## Projected fringe profilometry with multiple measurements to form an entire shape

Optics Express, Vol. 16, Issue 6, pp. 4069-4077 (2008)

http://dx.doi.org/10.1364/OE.16.004069

Acrobat PDF (785 KB)

### Abstract

A 3D sensing method to retrieve an entire shape from many segmented profiles is described. Image registration is not required in this method. Advantages of this method also include (1) very high integration accuracy, (2) improved robustness, (3) reduced computational time, (4) very low computation cost for the data fusion, and (5) capability of compensating distortions of the optical system at every pixel location.

© 2008 Optical Society of America

## 1. Introduction

1. M. Takeda and K. Mutoh, “Fourier transform profilometry for the automatic measurement of 3-D object shaped,” Appl. Opt. **22**, 3977–3982 (1983). [CrossRef] [PubMed]

7. L. G. Brown, “A survey of image registration techniques,” ACM Comput. Surv. **24**, 325–376, (1992). [CrossRef]

8. C. Reich, R. Ritter, and J. Thesing, “3-D shape measurement of complex objects by combining photogrammetry and fringe projection,” Opt. Eng. **39**, 224–231 (2000). [CrossRef]

9. A. Dipanda, S. Woo, F. Marzani, and J. M. Bilbault, “3-D shape reconstruction in an active stereo vision system using genetic algorithms” Pattern Recog. **36**, 2143–2159 (2003). [CrossRef]

## 2. Principle

### 2.1 Photogrammetry of a projected fringe system

*x*-

_{g}*y*plane with fringes normal to

_{g}*x*-axis is projected to the inspected object. Phase distribution can be mathematically expressed as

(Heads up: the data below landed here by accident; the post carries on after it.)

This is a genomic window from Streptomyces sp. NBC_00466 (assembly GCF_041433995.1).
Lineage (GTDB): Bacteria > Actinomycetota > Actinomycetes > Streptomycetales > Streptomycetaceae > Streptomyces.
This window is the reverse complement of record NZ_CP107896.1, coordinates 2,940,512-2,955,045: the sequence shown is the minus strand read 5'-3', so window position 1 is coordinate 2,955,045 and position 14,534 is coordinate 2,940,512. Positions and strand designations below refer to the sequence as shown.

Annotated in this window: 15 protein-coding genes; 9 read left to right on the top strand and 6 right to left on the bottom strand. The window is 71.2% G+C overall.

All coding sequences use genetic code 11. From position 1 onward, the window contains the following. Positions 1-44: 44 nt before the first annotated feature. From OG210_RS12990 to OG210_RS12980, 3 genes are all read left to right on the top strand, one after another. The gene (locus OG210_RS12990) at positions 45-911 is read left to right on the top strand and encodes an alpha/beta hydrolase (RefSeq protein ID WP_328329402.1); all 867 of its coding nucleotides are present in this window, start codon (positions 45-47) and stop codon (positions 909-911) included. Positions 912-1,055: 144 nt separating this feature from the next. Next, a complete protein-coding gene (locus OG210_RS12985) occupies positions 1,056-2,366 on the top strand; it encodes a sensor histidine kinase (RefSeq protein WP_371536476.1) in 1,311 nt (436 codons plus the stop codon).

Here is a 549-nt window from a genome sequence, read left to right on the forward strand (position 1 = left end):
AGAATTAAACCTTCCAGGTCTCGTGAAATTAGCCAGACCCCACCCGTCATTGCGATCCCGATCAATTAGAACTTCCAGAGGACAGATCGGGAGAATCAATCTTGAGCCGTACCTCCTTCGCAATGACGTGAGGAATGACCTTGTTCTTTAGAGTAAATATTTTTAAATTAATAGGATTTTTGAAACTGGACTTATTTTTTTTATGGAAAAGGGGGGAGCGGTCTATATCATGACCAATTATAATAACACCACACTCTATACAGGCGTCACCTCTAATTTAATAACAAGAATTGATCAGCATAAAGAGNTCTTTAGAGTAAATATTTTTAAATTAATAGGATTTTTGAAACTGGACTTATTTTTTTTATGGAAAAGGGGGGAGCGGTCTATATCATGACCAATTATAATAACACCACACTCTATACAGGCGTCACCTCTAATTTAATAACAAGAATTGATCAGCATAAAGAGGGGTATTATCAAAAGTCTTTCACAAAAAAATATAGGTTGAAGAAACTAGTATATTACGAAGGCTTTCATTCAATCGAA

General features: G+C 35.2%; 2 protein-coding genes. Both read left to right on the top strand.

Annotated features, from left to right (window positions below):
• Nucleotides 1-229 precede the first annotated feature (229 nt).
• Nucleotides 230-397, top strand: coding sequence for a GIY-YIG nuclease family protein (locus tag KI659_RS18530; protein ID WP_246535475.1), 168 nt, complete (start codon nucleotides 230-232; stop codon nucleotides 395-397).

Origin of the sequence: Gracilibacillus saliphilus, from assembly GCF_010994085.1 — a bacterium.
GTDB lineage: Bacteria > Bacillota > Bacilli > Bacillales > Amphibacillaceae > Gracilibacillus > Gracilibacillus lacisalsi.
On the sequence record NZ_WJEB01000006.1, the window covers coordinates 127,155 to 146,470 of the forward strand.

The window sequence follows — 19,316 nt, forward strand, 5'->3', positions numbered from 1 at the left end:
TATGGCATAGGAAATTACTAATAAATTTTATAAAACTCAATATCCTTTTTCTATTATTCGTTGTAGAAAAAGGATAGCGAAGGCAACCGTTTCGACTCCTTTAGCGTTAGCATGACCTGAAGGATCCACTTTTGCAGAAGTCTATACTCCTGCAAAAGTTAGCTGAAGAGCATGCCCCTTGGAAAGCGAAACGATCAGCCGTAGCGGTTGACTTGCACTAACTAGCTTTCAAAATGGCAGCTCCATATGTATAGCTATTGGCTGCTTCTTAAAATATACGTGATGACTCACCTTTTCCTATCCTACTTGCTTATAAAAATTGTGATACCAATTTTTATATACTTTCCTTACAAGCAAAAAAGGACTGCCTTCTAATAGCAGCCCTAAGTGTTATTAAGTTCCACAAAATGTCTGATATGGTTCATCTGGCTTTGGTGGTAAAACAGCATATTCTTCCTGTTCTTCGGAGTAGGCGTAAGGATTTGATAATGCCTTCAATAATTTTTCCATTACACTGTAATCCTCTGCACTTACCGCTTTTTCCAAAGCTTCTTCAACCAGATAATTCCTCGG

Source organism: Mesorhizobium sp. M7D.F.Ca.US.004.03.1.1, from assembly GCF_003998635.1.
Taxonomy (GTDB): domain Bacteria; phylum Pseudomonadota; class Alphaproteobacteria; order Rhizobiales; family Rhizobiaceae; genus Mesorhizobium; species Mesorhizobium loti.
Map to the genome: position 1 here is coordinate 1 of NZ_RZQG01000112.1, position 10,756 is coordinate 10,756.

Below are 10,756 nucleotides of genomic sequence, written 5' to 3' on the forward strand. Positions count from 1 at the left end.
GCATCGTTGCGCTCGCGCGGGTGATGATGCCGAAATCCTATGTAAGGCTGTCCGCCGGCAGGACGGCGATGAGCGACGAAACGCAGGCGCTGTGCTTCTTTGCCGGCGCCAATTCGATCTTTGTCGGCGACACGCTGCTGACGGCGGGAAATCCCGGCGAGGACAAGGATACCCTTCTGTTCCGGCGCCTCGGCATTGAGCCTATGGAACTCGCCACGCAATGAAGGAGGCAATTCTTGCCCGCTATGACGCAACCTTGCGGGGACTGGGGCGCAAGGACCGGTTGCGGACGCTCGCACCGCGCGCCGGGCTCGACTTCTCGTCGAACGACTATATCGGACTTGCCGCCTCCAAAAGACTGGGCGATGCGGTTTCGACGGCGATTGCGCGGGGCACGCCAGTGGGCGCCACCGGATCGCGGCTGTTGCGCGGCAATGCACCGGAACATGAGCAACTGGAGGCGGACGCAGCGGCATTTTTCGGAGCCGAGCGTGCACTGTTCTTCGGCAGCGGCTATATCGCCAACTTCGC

_{g}*d*is the period of the fringes.

*x*,

*y*,

*z*). The relationship between the fringe coordinates and the world coordinates is given by

*r*are coefficients signified with magnification and coordinates rotation, and

_{ij}*t*are shifting parameters. The superscript (

_{i}*p*) denotes a projector parameter. Distortion from the projection lens is addressed with Δ

*x*, Δ

*y*, and Δ

*z*.

*x*,

_{d}*y*). A similar relationship between the detector coordinates and the world coordinates is represented as

_{d}*c*) denotes a camera parameter. For a fixed detection location, the terms on the left side of Eq. (3) are two constants. Equation (3) is therefore simplified as the following expression:

*a*and

_{i}*b*are constants, and can be determined with a proper calibration scheme. Substituting (4) into Eq. (2), the variable z can be represented as a function of phase. Even though distortions of the projection lens are taken into account, it still can be approximately expressed as

_{i}*c*can be carried out with a proper calibration scheme. In Section 2.2, a calibration procedure is described.

_{i}### 2.2 Parameter identification